Verbum Ultimum: Too Little, Too Late
The recent announcement that graduates will be permitted to invite two guests to graduation comes too late for Dartmouth’s most vulnerable students.
In a May 5 campus-wide email, College President Phil Hanlon announced that due to the increasing vaccination rate and the declining COVID-19 incidence rate nationwide, the College will allow graduates to bring up to two guests to graduation. This announcement embraces suggestions made by students following the initial decision to hold Commencement for families virtually and is a promising sign of an impending return to normalcy on campus — something this Editorial Board has argued is overdue. However, while the College should be commended for revising its decision, for many low-income students and their families the eleventh-hour nature of the decision erects significant financial and logistical hurdles and comes as too little, too late.
Because the College’s decision to reverse its original ill-founded no-guest policy comes just weeks before Commencement day, families this year will have limited time to organize and budget their travel and request time off from work, in addition to facing the daunting task of booking last-minute hotel rooms and rental cars at a time when these accommodations will be in short supply. While every family of graduates will face these obstacles to some degree, low-income families, which will be less equipped to adapt in the face of the sudden change of plan, will undoubtedly bear the brunt of the impact.
Finding last-minute lodging close to campus will likely prove especially challenging for many families. Now that all graduates can bring two guests, housing options around Hanover are bound to fill up within days — as it stands, multiple hotels in Hanover and surrounding towns, including the Hanover Inn and Six South Street, are already booked full from June 10-13. This surge in demand for lodging — which the College’s decision not to offer on-campus housing for families will only exacerbate — is likely to significantly drive up hotel fares to a rate unaffordable for many lower-income families. Although higher-than-usual local lodging prices are typical of Commencement week, the tardiness of the College’s announcement has undoubtedly hampered the ability of lower-income families to plan for the expense of traveling to an in-person ceremony: Until now, families that might have saved up so they could afford to attend graduation likely did not see a reason to, given that the ceremony — for them, at least — was slated to take place virtually.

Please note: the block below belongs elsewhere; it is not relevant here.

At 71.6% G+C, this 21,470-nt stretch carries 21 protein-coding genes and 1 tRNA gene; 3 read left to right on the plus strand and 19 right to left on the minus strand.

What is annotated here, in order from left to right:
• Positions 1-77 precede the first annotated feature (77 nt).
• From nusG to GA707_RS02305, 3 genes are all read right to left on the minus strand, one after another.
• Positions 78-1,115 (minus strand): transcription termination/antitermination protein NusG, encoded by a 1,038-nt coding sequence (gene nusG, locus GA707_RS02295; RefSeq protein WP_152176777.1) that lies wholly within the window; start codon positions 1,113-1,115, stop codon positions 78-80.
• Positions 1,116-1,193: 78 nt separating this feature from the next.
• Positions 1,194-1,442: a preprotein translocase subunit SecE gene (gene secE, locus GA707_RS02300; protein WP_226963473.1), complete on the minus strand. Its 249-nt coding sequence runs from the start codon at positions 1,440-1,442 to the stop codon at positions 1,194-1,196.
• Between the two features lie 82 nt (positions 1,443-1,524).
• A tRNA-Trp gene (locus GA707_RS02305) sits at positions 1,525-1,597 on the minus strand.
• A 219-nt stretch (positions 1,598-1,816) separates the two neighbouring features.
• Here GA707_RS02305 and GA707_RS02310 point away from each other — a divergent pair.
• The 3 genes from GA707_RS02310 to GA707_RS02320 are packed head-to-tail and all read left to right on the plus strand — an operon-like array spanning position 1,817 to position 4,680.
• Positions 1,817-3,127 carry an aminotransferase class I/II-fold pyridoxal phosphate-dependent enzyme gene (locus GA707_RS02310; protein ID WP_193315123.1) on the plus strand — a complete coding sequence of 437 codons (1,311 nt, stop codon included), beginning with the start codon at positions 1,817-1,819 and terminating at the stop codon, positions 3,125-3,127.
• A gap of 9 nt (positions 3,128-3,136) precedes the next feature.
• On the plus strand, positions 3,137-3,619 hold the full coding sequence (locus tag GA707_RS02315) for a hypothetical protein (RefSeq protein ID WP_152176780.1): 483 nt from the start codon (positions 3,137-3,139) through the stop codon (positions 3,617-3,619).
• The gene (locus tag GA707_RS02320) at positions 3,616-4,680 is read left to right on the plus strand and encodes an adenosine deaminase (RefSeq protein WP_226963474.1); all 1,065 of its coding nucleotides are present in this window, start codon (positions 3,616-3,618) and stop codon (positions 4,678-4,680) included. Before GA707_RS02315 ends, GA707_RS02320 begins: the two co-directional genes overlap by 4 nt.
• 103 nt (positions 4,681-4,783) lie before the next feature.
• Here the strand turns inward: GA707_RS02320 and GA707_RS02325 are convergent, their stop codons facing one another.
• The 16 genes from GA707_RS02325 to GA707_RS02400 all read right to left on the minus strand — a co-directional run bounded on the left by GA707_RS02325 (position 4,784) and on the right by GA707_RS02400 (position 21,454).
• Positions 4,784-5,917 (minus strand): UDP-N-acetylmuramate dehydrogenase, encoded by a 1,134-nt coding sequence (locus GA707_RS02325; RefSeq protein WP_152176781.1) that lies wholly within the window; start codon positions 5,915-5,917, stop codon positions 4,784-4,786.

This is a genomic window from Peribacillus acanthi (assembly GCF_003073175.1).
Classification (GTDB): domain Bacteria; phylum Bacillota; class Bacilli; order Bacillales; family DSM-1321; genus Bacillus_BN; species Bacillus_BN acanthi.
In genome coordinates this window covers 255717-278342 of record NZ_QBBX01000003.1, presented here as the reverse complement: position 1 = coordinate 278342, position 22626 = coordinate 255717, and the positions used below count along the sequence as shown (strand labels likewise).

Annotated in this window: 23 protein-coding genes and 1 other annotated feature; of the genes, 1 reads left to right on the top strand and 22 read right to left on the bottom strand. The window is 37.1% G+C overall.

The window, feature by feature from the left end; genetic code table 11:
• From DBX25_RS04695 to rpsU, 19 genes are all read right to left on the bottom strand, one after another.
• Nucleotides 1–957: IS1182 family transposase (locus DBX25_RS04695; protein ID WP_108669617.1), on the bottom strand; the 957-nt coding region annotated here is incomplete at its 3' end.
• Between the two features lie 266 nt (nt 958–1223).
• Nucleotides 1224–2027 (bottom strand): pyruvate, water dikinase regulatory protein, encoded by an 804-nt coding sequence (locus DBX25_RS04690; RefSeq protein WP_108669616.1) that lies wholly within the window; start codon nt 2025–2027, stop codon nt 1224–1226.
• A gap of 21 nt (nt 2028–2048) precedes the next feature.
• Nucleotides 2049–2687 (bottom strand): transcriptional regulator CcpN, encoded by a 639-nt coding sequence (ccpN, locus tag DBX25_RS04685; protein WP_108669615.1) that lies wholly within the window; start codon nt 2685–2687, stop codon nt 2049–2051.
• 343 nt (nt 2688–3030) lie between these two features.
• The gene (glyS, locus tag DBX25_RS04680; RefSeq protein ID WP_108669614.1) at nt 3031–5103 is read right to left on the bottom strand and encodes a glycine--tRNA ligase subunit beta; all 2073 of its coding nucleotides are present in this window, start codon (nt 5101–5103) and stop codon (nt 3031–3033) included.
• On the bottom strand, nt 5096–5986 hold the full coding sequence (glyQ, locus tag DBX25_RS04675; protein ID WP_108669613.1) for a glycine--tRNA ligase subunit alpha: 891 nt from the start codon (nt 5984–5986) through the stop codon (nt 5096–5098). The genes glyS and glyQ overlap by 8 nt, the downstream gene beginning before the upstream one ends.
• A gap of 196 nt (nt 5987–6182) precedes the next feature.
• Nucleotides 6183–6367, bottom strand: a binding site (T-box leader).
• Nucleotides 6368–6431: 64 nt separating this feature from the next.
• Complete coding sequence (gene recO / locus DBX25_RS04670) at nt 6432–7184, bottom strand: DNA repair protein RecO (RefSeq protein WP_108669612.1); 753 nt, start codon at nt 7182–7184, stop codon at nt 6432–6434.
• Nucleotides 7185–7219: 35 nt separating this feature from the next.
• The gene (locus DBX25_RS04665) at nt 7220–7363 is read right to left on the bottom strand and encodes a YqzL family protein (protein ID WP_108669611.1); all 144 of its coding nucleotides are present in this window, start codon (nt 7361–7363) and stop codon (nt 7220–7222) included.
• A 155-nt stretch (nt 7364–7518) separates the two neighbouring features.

The pandemic’s disproportionate impact on lower-wage industries like personal care services, accommodations, food service, entertainment and recreation will only exacerbate the unaffordability of this late decision for lower-income families. In addition to layoffs hitting these industries harder, those guests who still have jobs in them may also face barriers to taking time off. For some, requesting several days off to attend graduation on such short notice may simply not be possible — the service industry has some of the worst paid time off policies in the country, with most companies offering employees only a few days off per year if any. Jobs in these industries also typically require workers to make requests weeks in advance, an ask made more difficult by the very late nature of the guest policy update.